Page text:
David Scott

This is a photo of a beach at low tide with a patch of tall marsh-like grass, and with a bearded man walking on the left of the image holding a yellow device in his left hand. It is a grey day.

Back at field work for the Fraser Connectivity Project

Just when I thought field work was over I find myself back out at Sturgeon Bank! Today @rileyfinnn and I are mapping marsh islands as part of long term monitoring investigating marsh recession as well as baseline data for monitoring any changes related to the Fraser Connectivity Project!

This is a photo of two small fish in a plastic specimen bag with a ruler and the raincoast logo in the background.

Last day of field season 2018!

Last day of the Fraser Connectivity Project field season for 2018 and I could not be happier to have captured both juvenile sockeye (left) and Chinook (right) at our last site in the middle arm just south of YVR! Thanks so much to all of our amazing volunteers and my fantastic team for an epic season!

This is a photo of three researchers standing on a marshy section of the coast with algae covered rocks dividing marsh from open water. Is is a sunny day.

August with the Fraser Connectivity Project

Can’t believe it’s already August, the Fraser Connectivity Project team is almost finished for the season but managed to catch this beautiful juvenile sockeye salmon this morning along with a few Chinook! Our day also included bringing some drone footage and checking out some potential jetty breach locations!!

This is a photo of 3 researchers collecting data from a fish net in an estuary. The sun is a bit low still and coming from the left.

Field work and a lonely juvenile coho

Starting our last week of field work for the Fraser Connectivity Project for this season with some beach seining and fyke netting in the blazing heat! Caught a lonely juvenile coho and a few Chinook this morning still using the estuary at the end of July as adult salmon begin to return!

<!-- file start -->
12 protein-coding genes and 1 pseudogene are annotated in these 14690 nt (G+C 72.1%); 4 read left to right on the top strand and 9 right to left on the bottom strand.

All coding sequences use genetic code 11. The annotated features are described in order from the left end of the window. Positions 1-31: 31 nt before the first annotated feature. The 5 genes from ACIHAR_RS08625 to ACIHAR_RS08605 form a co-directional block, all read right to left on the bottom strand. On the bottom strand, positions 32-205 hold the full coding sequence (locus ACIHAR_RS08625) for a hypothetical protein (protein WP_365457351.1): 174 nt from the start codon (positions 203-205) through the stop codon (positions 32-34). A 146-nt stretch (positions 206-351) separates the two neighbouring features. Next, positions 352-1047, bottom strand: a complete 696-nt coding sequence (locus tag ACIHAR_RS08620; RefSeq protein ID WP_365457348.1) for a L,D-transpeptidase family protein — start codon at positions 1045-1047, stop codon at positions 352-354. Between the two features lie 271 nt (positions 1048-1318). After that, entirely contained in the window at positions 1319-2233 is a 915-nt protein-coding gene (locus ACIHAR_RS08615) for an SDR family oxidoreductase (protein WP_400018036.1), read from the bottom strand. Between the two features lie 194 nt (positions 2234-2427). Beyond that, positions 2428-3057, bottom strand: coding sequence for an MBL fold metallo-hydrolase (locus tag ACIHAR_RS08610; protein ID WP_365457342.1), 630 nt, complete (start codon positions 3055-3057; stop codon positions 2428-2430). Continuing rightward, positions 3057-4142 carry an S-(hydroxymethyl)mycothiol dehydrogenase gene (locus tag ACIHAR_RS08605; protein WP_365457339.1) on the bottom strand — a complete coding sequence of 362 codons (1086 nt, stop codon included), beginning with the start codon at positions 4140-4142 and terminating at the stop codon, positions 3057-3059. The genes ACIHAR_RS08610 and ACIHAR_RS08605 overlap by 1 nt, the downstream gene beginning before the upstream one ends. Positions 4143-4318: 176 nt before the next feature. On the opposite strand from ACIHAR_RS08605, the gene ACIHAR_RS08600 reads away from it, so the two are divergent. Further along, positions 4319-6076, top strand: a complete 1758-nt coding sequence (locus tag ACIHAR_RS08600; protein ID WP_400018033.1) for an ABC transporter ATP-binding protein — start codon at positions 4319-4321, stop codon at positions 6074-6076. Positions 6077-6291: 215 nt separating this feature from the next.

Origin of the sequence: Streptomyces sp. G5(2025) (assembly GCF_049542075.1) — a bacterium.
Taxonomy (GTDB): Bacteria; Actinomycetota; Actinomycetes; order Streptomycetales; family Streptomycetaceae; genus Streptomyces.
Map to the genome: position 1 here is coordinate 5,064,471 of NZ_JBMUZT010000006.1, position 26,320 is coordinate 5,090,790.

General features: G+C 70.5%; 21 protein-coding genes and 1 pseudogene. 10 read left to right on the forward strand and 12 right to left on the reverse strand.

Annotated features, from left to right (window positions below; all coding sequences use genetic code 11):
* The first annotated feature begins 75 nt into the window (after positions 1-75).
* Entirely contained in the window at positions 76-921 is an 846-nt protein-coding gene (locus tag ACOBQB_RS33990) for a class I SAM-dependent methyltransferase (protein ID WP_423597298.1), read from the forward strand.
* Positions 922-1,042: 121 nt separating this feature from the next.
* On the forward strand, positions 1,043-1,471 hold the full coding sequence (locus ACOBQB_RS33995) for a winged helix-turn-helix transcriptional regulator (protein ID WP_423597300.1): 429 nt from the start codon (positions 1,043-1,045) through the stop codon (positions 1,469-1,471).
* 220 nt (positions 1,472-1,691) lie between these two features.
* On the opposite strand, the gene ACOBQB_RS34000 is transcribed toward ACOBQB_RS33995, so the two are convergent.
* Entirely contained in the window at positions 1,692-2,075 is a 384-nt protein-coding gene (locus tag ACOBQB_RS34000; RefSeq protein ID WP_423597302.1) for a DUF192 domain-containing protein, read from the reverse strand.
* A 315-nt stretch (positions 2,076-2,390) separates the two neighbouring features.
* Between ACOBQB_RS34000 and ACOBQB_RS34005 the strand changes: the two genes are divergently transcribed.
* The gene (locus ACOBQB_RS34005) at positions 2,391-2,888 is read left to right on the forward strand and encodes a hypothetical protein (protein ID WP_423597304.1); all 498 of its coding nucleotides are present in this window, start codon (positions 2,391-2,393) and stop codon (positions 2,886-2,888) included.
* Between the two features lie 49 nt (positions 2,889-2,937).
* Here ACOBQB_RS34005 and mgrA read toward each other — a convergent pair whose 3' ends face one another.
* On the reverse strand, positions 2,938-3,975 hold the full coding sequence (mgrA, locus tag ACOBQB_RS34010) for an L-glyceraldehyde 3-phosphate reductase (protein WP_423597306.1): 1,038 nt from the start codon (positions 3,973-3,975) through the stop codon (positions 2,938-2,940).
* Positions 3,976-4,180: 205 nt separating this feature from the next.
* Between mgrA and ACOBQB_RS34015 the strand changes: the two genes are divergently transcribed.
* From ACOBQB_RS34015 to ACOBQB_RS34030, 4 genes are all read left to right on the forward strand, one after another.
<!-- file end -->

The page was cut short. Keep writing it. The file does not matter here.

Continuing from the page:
A photo of a beach with a white plastic cylinder stuck in the sand, and with evergreen trees and mountains in the distance. It is sunny and looks midday.

Downloading water chemistry data today!

Today the Fraser Connectivity Project field work included downloading our water chemistry data! Thanks to this little data logger we have been able to record the salinity and temperature of the water in our project areas every five minutes since April!!

This is a photo of a man standing amid tall reeds in a marsh he is in the distance, and drinking from a water bottle. There is also a tall dead tree behind him and slightly left of center.

Fraser Connectivity Project in the heat

Today the Fraser Connectivity Project team is heading out in the heat conducting marsh vegetation surveys in our project and sampling areas! Thanks to Daniel Stewart and Ducks Unlimited-BC for training us last week, today we put our new skills to the test!  

Team enjoyed some cloudy weather for once today while purse seining on the sandflats of the Fraser estuary.

The Fraser Connectivity Project team enjoyed some cloudy weather for once today

The Fraser Connectivity Project team enjoyed some cloudy weather for once today while purse seining on the sandflats of the Fraser estuary. We don’t catch a lot of fish in these areas compared to the eelgrass and marsh which provide much better habitat for juvenile salmon, but it is still an important part of our …

The Fraser Connectivity Project team enjoyed some cloudy weather for once today Read more »

Dave holds up a Chinook fry from the Fraser river delta.

Another beauty day for sampling in the Fraser estuary

Another beauty day for sampling in the Fraser estuary! Here is a juvenile Chinook we captured in the eelgrass with deltaport in the background. Structures like the port causeway impact the natural migration pathways that juvenile salmon need to reach important habitats in the estuary. @jackhall437 @mistymacduffee @raincoastconservation

80 stream type Chinook like this beauty…

Today was amazing! Caught more than 80 stream type Chinook like this beauty, first time ever catching these in large numbers!! Usually we catch ocean-type Chinook only a few months old but these stream type Chinook rear in freshwater for a whole year before moving to the ocean!

Scroll to Top